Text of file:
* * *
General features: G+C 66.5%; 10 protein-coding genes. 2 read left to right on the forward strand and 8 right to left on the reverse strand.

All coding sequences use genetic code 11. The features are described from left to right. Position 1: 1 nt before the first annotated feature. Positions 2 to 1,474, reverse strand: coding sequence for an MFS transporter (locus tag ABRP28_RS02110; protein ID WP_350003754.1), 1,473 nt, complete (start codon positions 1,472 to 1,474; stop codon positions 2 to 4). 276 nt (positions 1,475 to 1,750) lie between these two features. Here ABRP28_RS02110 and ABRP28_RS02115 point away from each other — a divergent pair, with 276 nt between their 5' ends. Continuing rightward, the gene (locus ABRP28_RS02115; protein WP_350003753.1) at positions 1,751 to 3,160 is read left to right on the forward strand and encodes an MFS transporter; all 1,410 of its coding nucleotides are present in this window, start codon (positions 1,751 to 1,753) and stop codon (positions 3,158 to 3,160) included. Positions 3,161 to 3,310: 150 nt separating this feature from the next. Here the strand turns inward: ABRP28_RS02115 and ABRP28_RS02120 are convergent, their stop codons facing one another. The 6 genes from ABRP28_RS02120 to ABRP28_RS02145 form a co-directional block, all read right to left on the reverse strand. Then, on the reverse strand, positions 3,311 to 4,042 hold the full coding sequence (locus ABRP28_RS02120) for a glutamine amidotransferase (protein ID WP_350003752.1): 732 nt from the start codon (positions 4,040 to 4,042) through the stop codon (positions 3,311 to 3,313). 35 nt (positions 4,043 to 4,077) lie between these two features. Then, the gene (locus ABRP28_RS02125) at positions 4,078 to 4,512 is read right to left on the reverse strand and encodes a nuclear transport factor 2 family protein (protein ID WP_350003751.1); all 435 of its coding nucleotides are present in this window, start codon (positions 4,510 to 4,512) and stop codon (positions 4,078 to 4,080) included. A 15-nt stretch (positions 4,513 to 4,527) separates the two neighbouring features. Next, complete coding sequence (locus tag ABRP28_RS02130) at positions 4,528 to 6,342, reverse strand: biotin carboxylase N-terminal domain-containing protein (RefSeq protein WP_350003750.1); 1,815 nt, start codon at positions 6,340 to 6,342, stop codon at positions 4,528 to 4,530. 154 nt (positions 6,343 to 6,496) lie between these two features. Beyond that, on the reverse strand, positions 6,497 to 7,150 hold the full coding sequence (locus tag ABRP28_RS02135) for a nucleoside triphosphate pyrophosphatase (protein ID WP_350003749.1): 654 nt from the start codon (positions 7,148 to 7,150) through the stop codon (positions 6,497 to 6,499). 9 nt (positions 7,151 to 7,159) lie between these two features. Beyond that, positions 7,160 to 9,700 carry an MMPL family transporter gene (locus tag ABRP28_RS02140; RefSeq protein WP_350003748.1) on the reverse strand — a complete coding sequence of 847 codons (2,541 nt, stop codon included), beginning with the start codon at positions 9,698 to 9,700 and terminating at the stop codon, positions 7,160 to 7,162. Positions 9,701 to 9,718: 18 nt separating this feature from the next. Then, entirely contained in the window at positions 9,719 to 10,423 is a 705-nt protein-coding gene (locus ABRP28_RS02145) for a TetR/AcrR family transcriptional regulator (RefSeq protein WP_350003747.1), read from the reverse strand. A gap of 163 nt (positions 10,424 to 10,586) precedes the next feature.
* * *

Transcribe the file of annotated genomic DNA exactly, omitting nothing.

General features: G+C 66.5%; 10 protein-coding genes. 2 read left to right on the forward strand and 8 right to left on the reverse strand.

All coding sequences use genetic code 11. The features are described from left to right. Position 1: 1 nt before the first annotated feature. Positions 2 to 1,474, reverse strand: coding sequence for an MFS transporter (locus tag ABRP28_RS02110; protein ID WP_350003754.1), 1,473 nt, complete (start codon positions 1,472 to 1,474; stop codon positions 2 to 4). 276 nt (positions 1,475 to 1,750) lie between these two features. Here ABRP28_RS02110 and ABRP28_RS02115 point away from each other — a divergent pair, with 276 nt between their 5' ends. Continuing rightward, the gene (locus ABRP28_RS02115; protein WP_350003753.1) at positions 1,751 to 3,160 is read left to right on the forward strand and encodes an MFS transporter; all 1,410 of its coding nucleotides are present in this window, start codon (positions 1,751 to 1,753) and stop codon (positions 3,158 to 3,160) included. Positions 3,161 to 3,310: 150 nt separating this feature from the next. Here the strand turns inward: ABRP28_RS02115 and ABRP28_RS02120 are convergent, their stop codons facing one another. The 6 genes from ABRP28_RS02120 to ABRP28_RS02145 form a co-directional block, all read right to left on the reverse strand. Then, on the reverse strand, positions 3,311 to 4,042 hold the full coding sequence (locus ABRP28_RS02120) for a glutamine amidotransferase (protein ID WP_350003752.1): 732 nt from the start codon (positions 4,040 to 4,042) through the stop codon (positions 3,311 to 3,313). 35 nt (positions 4,043 to 4,077) lie between these two features. Then, the gene (locus ABRP28_RS02125) at positions 4,078 to 4,512 is read right to left on the reverse strand and encodes a nuclear transport factor 2 family protein (protein ID WP_350003751.1); all 435 of its coding nucleotides are present in this window, start codon (positions 4,510 to 4,512) and stop codon (positions 4,078 to 4,080) included. A 15-nt stretch (positions 4,513 to 4,527) separates the two neighbouring features. Next, complete coding sequence (locus tag ABRP28_RS02130) at positions 4,528 to 6,342, reverse strand: biotin carboxylase N-terminal domain-containing protein (RefSeq protein WP_350003750.1); 1,815 nt, start codon at positions 6,340 to 6,342, stop codon at positions 4,528 to 4,530. 154 nt (positions 6,343 to 6,496) lie between these two features. Beyond that, on the reverse strand, positions 6,497 to 7,150 hold the full coding sequence (locus tag ABRP28_RS02135) for a nucleoside triphosphate pyrophosphatase (protein ID WP_350003749.1): 654 nt from the start codon (positions 7,148 to 7,150) through the stop codon (positions 6,497 to 6,499). 9 nt (positions 7,151 to 7,159) lie between these two features. Beyond that, positions 7,160 to 9,700 carry an MMPL family transporter gene (locus tag ABRP28_RS02140; RefSeq protein WP_350003748.1) on the reverse strand — a complete coding sequence of 847 codons (2,541 nt, stop codon included), beginning with the start codon at positions 9,698 to 9,700 and terminating at the stop codon, positions 7,160 to 7,162. Positions 9,701 to 9,718: 18 nt separating this feature from the next. Then, entirely contained in the window at positions 9,719 to 10,423 is a 705-nt protein-coding gene (locus ABRP28_RS02145) for a TetR/AcrR family transcriptional regulator (RefSeq protein WP_350003747.1), read from the reverse strand. A gap of 163 nt (positions 10,424 to 10,586) precedes the next feature.